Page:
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Imagine an independent organization that represented the public's interests -- an industry consortium of diverse experts or an FDA for tech -- that helped define those standards and monitored when technology companies abused these biases. It's in their interest to heighten the 7spins casino no deposit bonus codes of urgency.
The group turns into a huddle of faces staring down at their phones comparing bars. That's why it's so important to recognize how powerful designers are when they exploit this vulnerability. But Apps also exploit our need for social approval.
Like Facebook, LinkedIn exploits an asymmetry in perception. They give people the illusion of free choice while architecting the menu so that they win, no matter what you choose. When we see the notification "Your friend Marc tagged you in a photo" we instantly feel our social approval and sense of belonging on the line.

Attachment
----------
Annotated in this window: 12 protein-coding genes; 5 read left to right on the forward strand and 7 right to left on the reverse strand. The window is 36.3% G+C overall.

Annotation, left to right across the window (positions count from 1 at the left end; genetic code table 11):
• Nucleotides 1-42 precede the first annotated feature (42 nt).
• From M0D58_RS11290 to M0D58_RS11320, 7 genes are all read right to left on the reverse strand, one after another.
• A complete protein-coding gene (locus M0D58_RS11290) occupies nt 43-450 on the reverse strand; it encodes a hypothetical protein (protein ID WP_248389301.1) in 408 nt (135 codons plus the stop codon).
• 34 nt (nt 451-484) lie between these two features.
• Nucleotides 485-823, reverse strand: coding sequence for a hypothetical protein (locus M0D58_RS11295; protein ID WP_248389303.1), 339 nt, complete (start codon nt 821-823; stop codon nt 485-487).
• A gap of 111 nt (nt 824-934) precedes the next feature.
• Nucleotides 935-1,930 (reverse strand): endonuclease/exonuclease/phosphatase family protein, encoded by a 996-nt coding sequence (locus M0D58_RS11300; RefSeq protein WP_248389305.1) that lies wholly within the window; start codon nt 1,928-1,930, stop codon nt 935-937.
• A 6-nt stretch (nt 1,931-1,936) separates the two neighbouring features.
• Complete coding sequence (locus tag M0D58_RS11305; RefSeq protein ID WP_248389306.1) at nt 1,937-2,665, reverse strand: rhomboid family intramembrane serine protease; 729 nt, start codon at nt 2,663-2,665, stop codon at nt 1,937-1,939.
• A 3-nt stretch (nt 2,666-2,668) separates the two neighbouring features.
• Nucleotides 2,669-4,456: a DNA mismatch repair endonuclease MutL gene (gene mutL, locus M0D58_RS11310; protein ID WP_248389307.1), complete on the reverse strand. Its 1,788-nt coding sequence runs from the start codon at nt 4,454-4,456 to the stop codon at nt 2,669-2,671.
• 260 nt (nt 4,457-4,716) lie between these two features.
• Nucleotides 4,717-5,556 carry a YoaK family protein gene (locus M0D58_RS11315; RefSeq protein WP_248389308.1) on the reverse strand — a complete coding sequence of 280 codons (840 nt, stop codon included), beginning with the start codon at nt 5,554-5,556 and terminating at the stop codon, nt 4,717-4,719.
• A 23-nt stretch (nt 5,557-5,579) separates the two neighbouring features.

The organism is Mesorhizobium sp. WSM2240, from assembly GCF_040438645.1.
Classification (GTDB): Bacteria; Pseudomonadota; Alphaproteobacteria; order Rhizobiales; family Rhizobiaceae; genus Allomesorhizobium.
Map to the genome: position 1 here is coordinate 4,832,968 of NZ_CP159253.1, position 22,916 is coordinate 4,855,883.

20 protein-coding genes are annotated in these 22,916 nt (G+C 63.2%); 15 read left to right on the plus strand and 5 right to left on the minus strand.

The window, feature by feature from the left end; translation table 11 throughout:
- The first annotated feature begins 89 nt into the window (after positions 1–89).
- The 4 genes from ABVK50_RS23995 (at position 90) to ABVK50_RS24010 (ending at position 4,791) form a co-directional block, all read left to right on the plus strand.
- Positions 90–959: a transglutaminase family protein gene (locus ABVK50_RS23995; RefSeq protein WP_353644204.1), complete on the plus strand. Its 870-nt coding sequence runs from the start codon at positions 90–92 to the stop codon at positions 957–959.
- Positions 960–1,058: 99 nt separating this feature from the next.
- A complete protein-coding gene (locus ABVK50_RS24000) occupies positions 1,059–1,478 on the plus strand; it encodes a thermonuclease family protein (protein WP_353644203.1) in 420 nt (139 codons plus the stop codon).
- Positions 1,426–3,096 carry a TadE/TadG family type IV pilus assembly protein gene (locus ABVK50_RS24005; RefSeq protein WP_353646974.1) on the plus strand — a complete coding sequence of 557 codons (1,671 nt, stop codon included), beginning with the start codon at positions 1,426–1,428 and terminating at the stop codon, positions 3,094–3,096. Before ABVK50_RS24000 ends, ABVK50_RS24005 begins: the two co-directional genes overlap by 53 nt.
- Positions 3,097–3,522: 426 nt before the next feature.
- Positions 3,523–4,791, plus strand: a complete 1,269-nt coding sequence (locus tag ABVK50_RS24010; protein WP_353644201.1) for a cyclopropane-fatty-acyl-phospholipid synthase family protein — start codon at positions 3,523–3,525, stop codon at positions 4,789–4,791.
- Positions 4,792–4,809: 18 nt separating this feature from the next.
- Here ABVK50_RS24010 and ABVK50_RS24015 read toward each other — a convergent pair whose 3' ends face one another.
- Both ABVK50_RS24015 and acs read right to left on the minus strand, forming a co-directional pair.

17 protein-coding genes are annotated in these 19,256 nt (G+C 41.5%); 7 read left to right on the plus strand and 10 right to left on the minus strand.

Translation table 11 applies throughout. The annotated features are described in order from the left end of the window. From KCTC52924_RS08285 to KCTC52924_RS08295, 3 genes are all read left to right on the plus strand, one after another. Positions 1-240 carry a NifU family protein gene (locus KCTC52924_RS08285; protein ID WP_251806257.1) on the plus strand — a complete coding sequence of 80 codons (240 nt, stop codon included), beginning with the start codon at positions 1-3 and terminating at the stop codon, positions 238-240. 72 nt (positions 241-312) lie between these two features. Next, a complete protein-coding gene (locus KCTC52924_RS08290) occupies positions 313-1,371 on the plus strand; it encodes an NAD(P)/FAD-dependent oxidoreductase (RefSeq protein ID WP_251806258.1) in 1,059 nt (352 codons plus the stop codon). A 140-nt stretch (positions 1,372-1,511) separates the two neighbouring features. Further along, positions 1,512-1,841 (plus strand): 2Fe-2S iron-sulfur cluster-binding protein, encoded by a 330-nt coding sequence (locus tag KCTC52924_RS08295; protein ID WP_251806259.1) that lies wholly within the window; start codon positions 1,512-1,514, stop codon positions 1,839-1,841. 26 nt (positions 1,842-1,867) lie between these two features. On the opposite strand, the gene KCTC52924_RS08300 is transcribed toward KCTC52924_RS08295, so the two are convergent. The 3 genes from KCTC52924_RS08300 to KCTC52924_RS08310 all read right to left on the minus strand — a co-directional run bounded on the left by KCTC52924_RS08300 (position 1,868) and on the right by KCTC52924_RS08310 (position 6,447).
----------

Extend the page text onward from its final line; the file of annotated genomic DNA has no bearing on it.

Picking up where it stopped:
They scrutinize the photos of each, comparing cocktail drinks. If you want to maximize addictiveness, all tech designers need to do is link a user's action like pulling a lever with a variable reward.
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When we swipe down our finger to scroll the Instagram feed, we're playing a slot machine to see what photo comes next. The Empire LinkedIn is another offender.
Turn yourself into a slot machine. Tech companies exploit the same principle. But through design choices like this, Facebook controls the multiplier for how often millions of people experience their social approval.
One major reason why is the number one psychological ingredient countdown time slot slot machines: And you can't blame them, because increasing "time spent" is the currency they compete for.
We need our smartphones to be exoskeletons for our minds and interpersonal relationships that put our values, not our impulses, first. Several billion people have a slot machine in their pocket. Companies maximizing "time spent" design apps to keep people consuming things, even when they aren't hungry anymore.
LinkedIn wants as many people creating social obligations for each other as possible, because each time they reciprocate by accepting a connection, responding to a message, or endorsing someone back for a skill they have to come back to linkedin.
Maximizing interruptions in the name of business creates a tragedy of the commons, ruining global attention spans and causing billions of unnecessary interruptions each day.